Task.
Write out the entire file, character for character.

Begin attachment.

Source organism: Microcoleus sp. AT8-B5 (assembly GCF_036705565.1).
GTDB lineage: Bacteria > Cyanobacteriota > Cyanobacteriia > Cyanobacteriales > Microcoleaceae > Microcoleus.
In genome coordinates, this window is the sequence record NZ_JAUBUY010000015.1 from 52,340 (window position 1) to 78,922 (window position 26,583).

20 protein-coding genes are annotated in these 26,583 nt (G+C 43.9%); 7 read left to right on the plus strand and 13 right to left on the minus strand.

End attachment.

Source organism: Microcoleus sp. AT8-B5 (assembly GCF_036705565.1).
GTDB lineage: Bacteria > Cyanobacteriota > Cyanobacteriia > Cyanobacteriales > Microcoleaceae > Microcoleus.
In genome coordinates, this window is the sequence record NZ_JAUBUY010000015.1 from 52,340 (window position 1) to 78,922 (window position 26,583).

20 protein-coding genes are annotated in these 26,583 nt (G+C 43.9%); 7 read left to right on the plus strand and 13 right to left on the minus strand.